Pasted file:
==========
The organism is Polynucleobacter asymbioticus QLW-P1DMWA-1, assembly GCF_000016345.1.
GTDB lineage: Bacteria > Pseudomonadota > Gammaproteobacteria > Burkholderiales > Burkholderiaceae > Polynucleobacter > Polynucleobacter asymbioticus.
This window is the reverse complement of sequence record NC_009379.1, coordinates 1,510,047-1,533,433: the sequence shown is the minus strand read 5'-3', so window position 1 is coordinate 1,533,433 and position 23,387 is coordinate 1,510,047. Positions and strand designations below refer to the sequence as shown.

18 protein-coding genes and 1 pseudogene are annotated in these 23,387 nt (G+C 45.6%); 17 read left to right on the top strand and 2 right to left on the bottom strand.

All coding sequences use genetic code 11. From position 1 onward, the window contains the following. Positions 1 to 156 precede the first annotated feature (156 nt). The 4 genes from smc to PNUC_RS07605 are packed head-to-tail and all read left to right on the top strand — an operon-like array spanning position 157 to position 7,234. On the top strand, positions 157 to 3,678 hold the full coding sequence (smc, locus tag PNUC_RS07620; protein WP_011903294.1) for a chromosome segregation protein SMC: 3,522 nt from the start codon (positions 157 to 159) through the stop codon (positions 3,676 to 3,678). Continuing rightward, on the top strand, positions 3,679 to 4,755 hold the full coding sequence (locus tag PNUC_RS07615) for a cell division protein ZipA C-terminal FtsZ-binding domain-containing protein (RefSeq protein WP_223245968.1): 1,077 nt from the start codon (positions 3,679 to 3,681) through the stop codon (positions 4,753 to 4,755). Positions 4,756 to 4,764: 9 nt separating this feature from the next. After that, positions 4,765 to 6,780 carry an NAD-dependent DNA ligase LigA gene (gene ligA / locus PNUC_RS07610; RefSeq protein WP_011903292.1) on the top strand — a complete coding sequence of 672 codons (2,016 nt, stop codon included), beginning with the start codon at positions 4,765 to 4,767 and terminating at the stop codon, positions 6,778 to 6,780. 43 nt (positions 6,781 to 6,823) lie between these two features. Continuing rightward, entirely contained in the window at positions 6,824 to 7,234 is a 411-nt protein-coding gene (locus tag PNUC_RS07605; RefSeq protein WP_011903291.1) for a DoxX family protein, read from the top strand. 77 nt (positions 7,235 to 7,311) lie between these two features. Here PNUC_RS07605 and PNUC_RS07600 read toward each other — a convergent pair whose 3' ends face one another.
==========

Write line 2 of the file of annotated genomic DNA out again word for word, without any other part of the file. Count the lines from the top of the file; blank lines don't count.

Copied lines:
GTDB lineage: Bacteria > Pseudomonadota > Gammaproteobacteria > Burkholderiales > Burkholderiaceae > Polynucleobacter > Polynucleobacter asymbioticus.